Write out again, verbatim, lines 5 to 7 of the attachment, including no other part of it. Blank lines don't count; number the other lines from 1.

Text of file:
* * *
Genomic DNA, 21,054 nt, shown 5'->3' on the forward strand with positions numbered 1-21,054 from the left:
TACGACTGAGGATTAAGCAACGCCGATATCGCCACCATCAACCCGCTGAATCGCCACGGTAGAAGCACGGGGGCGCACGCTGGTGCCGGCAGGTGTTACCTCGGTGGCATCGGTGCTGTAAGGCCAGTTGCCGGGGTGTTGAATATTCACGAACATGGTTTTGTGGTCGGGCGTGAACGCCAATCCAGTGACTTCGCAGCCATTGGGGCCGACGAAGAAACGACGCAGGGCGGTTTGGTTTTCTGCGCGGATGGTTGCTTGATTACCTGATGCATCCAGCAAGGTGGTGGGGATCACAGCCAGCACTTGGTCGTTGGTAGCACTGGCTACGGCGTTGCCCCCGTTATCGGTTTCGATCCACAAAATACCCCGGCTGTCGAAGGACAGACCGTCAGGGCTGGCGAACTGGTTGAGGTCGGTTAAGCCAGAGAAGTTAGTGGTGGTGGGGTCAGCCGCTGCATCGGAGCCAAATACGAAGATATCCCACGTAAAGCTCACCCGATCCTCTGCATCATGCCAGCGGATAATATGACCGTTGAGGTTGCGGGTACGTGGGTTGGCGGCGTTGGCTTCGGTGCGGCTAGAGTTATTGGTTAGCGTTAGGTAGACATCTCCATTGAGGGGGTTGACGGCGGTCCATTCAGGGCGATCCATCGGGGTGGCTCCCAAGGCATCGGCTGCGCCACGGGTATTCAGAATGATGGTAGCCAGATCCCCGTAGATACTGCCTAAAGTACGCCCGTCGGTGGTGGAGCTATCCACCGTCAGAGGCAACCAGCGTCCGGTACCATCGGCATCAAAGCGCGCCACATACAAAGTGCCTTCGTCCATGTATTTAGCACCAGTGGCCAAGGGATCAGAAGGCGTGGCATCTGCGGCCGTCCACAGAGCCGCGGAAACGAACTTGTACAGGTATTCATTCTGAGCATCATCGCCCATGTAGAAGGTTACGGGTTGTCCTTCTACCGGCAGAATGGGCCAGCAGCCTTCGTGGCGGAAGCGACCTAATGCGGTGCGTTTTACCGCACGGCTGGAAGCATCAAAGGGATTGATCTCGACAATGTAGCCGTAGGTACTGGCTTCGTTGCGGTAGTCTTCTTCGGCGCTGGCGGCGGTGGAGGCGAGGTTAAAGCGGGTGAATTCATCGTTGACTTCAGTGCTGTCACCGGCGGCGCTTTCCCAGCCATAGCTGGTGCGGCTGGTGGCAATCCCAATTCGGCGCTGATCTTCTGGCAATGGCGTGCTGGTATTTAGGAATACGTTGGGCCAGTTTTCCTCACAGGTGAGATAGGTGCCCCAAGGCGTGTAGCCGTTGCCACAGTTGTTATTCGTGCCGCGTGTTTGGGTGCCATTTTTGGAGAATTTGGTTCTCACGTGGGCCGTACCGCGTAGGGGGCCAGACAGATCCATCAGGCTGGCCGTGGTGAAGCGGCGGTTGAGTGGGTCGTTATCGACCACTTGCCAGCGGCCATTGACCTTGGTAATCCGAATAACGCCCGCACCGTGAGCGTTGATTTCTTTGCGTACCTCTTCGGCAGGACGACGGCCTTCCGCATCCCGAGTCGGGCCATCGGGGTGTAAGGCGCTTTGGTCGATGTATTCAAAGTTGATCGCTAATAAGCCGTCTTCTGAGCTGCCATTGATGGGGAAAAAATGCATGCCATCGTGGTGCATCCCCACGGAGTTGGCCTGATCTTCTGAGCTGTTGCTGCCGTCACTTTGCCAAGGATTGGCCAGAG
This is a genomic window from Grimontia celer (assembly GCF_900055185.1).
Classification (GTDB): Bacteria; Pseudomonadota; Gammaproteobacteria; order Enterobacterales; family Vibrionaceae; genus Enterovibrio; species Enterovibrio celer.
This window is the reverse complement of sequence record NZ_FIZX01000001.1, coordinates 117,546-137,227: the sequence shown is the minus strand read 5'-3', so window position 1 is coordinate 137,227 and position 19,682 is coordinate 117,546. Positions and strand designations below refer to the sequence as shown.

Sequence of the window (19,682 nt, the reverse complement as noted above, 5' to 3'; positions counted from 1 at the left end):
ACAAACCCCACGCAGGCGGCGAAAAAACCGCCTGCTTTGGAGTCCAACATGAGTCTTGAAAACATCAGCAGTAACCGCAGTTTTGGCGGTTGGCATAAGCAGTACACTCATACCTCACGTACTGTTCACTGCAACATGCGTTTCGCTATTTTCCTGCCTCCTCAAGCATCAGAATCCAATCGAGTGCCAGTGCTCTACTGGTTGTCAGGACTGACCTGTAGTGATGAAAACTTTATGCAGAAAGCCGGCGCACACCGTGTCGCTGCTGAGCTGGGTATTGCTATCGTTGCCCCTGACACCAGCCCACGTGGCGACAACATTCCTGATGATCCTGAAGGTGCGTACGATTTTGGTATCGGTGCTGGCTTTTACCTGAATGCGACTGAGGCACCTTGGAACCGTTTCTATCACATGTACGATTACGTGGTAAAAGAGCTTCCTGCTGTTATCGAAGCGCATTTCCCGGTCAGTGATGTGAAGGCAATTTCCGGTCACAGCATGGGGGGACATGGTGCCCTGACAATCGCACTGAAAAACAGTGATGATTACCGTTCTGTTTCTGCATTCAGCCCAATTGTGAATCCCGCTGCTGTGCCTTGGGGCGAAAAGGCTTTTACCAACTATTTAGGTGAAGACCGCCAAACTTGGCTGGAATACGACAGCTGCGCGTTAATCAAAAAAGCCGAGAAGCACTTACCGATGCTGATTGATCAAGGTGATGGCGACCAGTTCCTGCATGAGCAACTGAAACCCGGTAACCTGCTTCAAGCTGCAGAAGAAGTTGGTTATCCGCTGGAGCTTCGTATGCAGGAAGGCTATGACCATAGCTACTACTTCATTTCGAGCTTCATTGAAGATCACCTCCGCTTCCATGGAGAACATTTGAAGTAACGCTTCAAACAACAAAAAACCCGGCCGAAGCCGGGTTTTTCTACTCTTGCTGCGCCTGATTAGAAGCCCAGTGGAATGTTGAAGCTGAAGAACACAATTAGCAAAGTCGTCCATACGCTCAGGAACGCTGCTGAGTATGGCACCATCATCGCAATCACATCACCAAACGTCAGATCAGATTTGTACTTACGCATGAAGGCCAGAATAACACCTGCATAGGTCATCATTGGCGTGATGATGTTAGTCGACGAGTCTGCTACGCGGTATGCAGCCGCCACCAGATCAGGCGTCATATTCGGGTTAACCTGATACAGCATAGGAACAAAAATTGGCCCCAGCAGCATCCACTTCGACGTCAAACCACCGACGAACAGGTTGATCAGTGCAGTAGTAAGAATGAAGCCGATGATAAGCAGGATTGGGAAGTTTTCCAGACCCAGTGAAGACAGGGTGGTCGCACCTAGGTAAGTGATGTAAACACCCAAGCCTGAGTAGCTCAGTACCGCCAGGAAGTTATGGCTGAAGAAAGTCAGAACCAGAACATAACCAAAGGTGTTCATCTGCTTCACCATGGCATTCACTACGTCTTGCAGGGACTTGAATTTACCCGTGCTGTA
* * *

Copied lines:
This window is the reverse complement of sequence record NZ_FIZX01000001.1, coordinates 117,546-137,227: the sequence shown is the minus strand read 5'-3', so window position 1 is coordinate 137,227 and position 19,682 is coordinate 117,546. Positions and strand designations below refer to the sequence as shown.

Sequence of the window (19,682 nt, the reverse complement as noted above, 5' to 3'; positions counted from 1 at the left end):
ACAAACCCCACGCAGGCGGCGAAAAAACCGCCTGCTTTGGAGTCCAACATGAGTCTTGAAAACATCAGCAGTAACCGCAGTTTTGGCGGTTGGCATAAGCAGTACACTCATACCTCACGTACTGTTCACTGCAACATGCGTTTCGCTATTTTCCTGCCTCCTCAAGCATCAGAATCCAATCGAGTGCCAGTGCTCTACTGGTTGTCAGGACTGACCTGTAGTGATGAAAACTTTATGCAGAAAGCCGGCGCACACCGTGTCGCTGCTGAGCTGGGTATTGCTATCGTTGCCCCTGACACCAGCCCACGTGGCGACAACATTCCTGATGATCCTGAAGGTGCGTACGATTTTGGTATCGGTGCTGGCTTTTACCTGAATGCGACTGAGGCACCTTGGAACCGTTTCTATCACATGTACGATTACGTGGTAAAAGAGCTTCCTGCTGTTATCGAAGCGCATTTCCCGGTCAGTGATGTGAAGGCAATTTCCGGTCACAGCATGGGGGGACATGGTGCCCTGACAATCGCACTGAAAAACAGTGATGATTACCGTTCTGTTTCTGCATTCAGCCCAATTGTGAATCCCGCTGCTGTGCCTTGGGGCGAAAAGGCTTTTACCAACTATTTAGGTGAAGACCGCCAAACTTGGCTGGAATACGACAGCTGCGCGTTAATCAAAAAAGCCGAGAAGCACTTACCGATGCTGATTGATCAAGGTGATGGCGACCAGTTCCTGCATGAGCAACTGAAACCCGGTAACCTGCTTCAAGCTGCAGAAGAAGTTGGTTATCCGCTGGAGCTTCGTATGCAGGAAGGCTATGACCATAGCTACTACTTCATTTCGAGCTTCATTGAAGATCACCTCCGCTTCCATGGAGAACATTTGAAGTAACGCTTCAAACAACAAAAAACCCGGCCGAAGCCGGGTTTTTCTACTCTTGCTGCGCCTGATTAGAAGCCCAGTGGAATGTTGAAGCTGAAGAACACAATTAGCAAAGTCGTCCATACGCTCAGGAACGCTGCTGAGTATGGCACCATCATCGCAATCACATCACCAAACGTCAGATCAGATTTGTACTTACGCATGAAGGCCAGAATAACACCTGCATAGGTCATCATTGGCGTGATGATGTTAGTCGACGAGTCTGCTACGCGGTATGCAGCCGCCACCAGATCAGGCGTCATATTCGGGTTAACCTGATACAGCATAGGAACAAAAATTGGCCCCAGCAGCATCCACTTCGACGTCAAACCACCGACGAACAGGTTGATCAGTGCAGTAGTAAGAATGAAGCCGATGATAAGCAGGATTGGGAAGTTTTCCAGACCCAGTGAAGACAGGGTGGTCGCACCTAGGTAAGTGATGTAAACACCCAAGCCTGAGTAGCTCAGTACCGCCAGGAAGTTATGGCTGAAGAAAGTCAGAACCAGAACATAACCAAAGGTGTTCATCTGCTTCACCATGGCATTCACTACGTCTTGCAGGGACTTGAATTTACCCGTGCTGTA